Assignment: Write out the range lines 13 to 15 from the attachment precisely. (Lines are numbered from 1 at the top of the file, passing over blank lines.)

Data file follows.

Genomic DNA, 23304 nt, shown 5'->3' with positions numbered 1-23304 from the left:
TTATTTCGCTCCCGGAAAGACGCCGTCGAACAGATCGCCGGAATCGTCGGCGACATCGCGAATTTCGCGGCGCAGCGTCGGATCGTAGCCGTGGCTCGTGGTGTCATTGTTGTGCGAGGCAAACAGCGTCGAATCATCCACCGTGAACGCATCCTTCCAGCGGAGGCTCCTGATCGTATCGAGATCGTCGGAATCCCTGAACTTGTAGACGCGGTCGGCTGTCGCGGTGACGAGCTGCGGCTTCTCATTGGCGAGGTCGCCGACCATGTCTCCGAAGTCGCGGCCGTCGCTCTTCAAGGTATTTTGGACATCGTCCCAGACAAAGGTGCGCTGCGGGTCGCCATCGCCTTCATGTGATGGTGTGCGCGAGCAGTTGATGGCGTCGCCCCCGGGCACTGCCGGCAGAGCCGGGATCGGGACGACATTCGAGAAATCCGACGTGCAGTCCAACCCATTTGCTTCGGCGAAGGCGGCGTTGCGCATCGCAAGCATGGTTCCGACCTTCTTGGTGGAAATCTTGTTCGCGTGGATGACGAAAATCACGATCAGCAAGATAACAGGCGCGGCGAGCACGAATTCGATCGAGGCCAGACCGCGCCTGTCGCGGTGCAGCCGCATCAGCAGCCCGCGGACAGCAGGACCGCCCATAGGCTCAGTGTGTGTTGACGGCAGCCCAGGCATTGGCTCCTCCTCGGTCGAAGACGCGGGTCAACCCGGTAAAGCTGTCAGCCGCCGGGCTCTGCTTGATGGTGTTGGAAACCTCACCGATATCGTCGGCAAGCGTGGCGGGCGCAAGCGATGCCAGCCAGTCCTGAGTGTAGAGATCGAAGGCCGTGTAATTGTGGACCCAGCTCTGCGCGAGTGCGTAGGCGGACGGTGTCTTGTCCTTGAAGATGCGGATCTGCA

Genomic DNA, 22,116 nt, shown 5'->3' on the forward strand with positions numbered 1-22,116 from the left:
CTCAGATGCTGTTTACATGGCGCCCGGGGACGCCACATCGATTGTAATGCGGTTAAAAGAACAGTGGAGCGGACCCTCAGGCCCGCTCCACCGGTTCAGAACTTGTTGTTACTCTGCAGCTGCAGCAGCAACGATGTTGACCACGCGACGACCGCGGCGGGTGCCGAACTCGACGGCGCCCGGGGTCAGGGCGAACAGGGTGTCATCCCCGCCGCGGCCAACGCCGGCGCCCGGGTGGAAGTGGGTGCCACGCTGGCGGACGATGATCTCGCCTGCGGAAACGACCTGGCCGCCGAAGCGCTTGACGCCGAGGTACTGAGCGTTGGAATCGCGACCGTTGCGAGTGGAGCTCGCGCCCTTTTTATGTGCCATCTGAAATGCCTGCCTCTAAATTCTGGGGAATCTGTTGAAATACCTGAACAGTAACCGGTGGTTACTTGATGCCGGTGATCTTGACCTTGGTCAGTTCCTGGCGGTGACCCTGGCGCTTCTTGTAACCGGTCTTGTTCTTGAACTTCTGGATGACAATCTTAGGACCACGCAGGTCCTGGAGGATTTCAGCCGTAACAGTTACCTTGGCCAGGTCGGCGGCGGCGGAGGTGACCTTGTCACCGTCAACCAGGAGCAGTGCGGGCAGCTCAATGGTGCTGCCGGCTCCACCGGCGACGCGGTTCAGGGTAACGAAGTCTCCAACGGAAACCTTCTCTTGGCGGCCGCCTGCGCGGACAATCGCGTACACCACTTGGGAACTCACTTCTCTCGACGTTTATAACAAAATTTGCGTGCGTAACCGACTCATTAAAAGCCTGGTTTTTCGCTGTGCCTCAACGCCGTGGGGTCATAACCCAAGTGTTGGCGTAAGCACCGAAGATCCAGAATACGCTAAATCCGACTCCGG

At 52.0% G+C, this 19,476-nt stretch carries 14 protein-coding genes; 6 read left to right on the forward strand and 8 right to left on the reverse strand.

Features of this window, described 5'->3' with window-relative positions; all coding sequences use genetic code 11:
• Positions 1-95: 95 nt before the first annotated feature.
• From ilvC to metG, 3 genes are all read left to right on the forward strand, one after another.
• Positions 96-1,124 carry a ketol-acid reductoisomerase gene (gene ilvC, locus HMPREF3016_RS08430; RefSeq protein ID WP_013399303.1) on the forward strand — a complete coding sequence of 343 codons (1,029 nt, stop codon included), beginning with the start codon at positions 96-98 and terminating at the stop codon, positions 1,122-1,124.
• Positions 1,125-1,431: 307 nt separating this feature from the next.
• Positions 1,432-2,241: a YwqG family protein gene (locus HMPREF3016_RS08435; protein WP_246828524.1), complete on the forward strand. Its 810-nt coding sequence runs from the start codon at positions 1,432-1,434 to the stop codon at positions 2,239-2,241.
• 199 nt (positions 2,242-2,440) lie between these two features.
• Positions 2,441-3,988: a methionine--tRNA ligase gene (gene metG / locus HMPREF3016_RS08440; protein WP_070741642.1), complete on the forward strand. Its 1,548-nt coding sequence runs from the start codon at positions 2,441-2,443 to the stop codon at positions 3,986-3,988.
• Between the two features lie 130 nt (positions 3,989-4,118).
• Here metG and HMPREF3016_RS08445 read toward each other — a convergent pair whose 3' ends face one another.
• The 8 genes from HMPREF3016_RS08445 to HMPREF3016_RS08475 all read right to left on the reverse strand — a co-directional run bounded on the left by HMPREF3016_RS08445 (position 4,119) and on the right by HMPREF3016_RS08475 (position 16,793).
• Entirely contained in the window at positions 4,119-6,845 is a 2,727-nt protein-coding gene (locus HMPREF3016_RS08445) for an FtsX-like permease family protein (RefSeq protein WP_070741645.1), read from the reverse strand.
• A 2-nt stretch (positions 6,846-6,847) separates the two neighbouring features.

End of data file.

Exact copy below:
• Positions 2,441-3,988: a methionine--tRNA ligase gene (gene metG / locus HMPREF3016_RS08440; protein WP_070741642.1), complete on the forward strand. Its 1,548-nt coding sequence runs from the start codon at positions 2,441-2,443 to the stop codon at positions 3,986-3,988.
• Between the two features lie 130 nt (positions 3,989-4,118).
• Here metG and HMPREF3016_RS08445 read toward each other — a convergent pair whose 3' ends face one another.